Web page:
The passage of the UN Protocol to Prevent, Suppress, and Punish Trafficking in Persons, Especially Women and Children in 2000 marked the first global effort to address human trafficking in 50 years. Since the passage of the UN Protocol international organizations, non-governmental organizations, and individual states have devoted significant resources to eliminating human trafficking. This article critically examines the impact of these efforts with reference to the trends, political, and empirical challenges in data collection and the limitations of international law. I argue that current international law disproportionately addresses the criminal prosecution of traffickers at the expense of trafficking victims' human rights, and has therefore not yet reached its full potential in the fight against human sex trafficking.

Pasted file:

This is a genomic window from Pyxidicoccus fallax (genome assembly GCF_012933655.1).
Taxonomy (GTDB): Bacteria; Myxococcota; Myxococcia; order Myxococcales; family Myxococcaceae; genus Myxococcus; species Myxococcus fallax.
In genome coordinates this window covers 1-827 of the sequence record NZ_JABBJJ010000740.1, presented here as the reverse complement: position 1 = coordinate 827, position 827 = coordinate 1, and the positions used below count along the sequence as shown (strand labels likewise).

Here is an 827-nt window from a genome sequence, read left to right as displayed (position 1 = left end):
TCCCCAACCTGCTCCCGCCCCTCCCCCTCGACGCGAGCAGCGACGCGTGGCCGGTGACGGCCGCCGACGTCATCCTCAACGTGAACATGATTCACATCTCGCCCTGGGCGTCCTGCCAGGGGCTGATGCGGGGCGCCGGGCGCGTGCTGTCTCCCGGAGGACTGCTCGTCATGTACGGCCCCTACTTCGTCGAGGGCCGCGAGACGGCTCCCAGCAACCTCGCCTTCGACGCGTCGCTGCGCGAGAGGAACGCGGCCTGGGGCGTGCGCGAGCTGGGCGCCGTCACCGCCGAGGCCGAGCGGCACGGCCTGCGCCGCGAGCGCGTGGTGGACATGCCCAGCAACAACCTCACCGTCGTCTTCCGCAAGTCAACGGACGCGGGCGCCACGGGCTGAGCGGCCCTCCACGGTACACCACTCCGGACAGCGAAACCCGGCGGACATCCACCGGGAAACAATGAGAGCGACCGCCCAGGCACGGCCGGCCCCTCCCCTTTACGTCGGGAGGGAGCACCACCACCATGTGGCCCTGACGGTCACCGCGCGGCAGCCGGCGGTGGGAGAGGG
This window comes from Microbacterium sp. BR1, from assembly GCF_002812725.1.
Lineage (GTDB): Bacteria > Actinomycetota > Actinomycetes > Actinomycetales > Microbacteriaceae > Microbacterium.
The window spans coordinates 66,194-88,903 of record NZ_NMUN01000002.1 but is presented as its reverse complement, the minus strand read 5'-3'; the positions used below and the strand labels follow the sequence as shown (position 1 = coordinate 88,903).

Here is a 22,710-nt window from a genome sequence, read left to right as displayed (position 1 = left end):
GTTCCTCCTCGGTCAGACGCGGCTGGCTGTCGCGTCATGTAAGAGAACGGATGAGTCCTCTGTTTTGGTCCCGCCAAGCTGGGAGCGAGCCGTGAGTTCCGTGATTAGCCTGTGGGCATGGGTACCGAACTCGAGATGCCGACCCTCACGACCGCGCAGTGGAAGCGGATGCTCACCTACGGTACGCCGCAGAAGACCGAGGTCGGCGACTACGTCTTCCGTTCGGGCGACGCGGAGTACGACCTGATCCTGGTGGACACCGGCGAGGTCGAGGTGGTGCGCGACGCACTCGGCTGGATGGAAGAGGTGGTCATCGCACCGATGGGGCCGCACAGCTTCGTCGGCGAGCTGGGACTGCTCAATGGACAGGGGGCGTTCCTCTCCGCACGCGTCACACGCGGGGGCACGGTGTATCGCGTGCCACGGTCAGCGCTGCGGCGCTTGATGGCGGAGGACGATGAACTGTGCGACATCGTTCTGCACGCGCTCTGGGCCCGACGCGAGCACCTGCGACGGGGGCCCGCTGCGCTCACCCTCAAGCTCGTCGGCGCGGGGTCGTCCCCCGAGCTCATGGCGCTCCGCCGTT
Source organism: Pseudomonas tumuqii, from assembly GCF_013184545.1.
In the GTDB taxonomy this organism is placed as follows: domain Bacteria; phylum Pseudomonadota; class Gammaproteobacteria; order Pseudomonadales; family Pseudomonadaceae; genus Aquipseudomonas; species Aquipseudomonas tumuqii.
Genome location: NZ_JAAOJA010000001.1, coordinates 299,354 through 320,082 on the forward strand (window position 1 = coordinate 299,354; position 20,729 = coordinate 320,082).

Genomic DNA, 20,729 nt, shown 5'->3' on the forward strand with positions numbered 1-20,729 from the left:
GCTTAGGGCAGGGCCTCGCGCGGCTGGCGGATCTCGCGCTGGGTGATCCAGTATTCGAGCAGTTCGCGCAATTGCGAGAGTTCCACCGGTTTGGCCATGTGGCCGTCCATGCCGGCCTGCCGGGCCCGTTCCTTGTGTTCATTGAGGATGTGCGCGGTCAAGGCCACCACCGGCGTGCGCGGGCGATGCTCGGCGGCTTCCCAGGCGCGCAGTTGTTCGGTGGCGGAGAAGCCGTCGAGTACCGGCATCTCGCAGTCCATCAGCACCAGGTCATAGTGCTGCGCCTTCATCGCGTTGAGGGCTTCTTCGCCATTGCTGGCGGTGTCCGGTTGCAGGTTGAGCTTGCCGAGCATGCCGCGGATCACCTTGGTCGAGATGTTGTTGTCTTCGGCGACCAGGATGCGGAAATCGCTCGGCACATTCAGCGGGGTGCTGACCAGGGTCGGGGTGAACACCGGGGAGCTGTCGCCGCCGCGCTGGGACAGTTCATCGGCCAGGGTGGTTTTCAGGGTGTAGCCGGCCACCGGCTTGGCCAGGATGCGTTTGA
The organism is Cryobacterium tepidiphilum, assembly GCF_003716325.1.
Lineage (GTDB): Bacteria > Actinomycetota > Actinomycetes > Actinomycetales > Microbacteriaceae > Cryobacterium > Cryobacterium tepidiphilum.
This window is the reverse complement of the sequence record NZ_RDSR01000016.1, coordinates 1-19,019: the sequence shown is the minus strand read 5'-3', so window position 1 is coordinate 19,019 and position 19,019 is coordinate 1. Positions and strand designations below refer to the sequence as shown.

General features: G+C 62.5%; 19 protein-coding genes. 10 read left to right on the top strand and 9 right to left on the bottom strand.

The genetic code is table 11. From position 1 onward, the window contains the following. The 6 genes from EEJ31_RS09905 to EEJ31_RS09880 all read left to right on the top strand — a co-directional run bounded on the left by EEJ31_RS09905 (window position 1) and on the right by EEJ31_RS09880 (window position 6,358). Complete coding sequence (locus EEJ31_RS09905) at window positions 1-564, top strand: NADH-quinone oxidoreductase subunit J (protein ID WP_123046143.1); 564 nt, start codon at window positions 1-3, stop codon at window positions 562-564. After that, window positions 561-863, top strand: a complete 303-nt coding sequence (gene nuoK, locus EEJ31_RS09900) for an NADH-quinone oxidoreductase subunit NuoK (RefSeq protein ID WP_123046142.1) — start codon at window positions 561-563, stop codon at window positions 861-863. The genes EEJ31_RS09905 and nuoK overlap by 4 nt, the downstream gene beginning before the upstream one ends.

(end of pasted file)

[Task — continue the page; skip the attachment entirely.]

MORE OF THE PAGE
- International law
- Sex trafficking
ASJC Scopus subject areas
- Sociology and Political Science